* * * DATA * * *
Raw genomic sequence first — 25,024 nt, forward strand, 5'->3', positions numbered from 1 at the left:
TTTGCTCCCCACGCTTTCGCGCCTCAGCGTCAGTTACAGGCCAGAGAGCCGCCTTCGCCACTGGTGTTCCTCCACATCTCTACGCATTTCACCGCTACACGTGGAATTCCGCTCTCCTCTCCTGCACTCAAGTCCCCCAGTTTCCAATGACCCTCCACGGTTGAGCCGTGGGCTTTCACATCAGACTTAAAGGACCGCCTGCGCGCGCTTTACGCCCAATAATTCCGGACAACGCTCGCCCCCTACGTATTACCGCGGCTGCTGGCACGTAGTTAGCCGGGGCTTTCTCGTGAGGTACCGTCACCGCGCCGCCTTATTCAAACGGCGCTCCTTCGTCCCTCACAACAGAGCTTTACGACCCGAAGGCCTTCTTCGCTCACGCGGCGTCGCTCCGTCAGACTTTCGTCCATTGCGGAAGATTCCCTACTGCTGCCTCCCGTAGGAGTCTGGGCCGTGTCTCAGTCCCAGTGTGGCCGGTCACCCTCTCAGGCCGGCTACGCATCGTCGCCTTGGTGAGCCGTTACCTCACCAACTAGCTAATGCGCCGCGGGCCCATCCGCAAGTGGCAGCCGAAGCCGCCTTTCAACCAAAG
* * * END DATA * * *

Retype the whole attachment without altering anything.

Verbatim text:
Raw genomic sequence first — 25,024 nt, forward strand, 5'->3', positions numbered from 1 at the left:
TTTGCTCCCCACGCTTTCGCGCCTCAGCGTCAGTTACAGGCCAGAGAGCCGCCTTCGCCACTGGTGTTCCTCCACATCTCTACGCATTTCACCGCTACACGTGGAATTCCGCTCTCCTCTCCTGCACTCAAGTCCCCCAGTTTCCAATGACCCTCCACGGTTGAGCCGTGGGCTTTCACATCAGACTTAAAGGACCGCCTGCGCGCGCTTTACGCCCAATAATTCCGGACAACGCTCGCCCCCTACGTATTACCGCGGCTGCTGGCACGTAGTTAGCCGGGGCTTTCTCGTGAGGTACCGTCACCGCGCCGCCTTATTCAAACGGCGCTCCTTCGTCCCTCACAACAGAGCTTTACGACCCGAAGGCCTTCTTCGCTCACGCGGCGTCGCTCCGTCAGACTTTCGTCCATTGCGGAAGATTCCCTACTGCTGCCTCCCGTAGGAGTCTGGGCCGTGTCTCAGTCCCAGTGTGGCCGGTCACCCTCTCAGGCCGGCTACGCATCGTCGCCTTGGTGAGCCGTTACCTCACCAACTAGCTAATGCGCCGCGGGCCCATCCGCAAGTGGCAGCCGAAGCCGCCTTTCAACCAAAG